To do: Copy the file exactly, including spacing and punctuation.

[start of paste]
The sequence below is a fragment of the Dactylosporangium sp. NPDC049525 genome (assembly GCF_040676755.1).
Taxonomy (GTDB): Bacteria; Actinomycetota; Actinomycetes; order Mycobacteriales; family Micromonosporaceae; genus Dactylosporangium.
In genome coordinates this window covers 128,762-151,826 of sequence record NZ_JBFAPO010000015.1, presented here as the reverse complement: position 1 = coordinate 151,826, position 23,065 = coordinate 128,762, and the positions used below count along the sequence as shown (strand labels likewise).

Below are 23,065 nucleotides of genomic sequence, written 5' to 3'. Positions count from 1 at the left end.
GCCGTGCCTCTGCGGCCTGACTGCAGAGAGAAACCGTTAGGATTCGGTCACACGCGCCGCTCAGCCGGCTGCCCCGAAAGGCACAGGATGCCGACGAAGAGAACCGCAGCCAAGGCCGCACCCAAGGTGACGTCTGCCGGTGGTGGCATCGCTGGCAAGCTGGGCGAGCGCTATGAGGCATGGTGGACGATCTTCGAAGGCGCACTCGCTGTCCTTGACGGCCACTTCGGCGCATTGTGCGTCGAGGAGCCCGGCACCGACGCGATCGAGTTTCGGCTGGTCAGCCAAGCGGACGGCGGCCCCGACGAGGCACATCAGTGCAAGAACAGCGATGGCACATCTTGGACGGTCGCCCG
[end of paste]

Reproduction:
The sequence below is a fragment of the Dactylosporangium sp. NPDC049525 genome (assembly GCF_040676755.1).
Taxonomy (GTDB): Bacteria; Actinomycetota; Actinomycetes; order Mycobacteriales; family Micromonosporaceae; genus Dactylosporangium.
In genome coordinates this window covers 128,762-151,826 of sequence record NZ_JBFAPO010000015.1, presented here as the reverse complement: position 1 = coordinate 151,826, position 23,065 = coordinate 128,762, and the positions used below count along the sequence as shown (strand labels likewise).

Below are 23,065 nucleotides of genomic sequence, written 5' to 3'. Positions count from 1 at the left end.
GCCGTGCCTCTGCGGCCTGACTGCAGAGAGAAACCGTTAGGATTCGGTCACACGCGCCGCTCAGCCGGCTGCCCCGAAAGGCACAGGATGCCGACGAAGAGAACCGCAGCCAAGGCCGCACCCAAGGTGACGTCTGCCGGTGGTGGCATCGCTGGCAAGCTGGGCGAGCGCTATGAGGCATGGTGGACGATCTTCGAAGGCGCACTCGCTGTCCTTGACGGCCACTTCGGCGCATTGTGCGTCGAGGAGCCCGGCACCGACGCGATCGAGTTTCGGCTGGTCAGCCAAGCGGACGGCGGCCCCGACGAGGCACATCAGTGCAAGAACAGCGATGGCACATCTTGGACGGTCGCCCG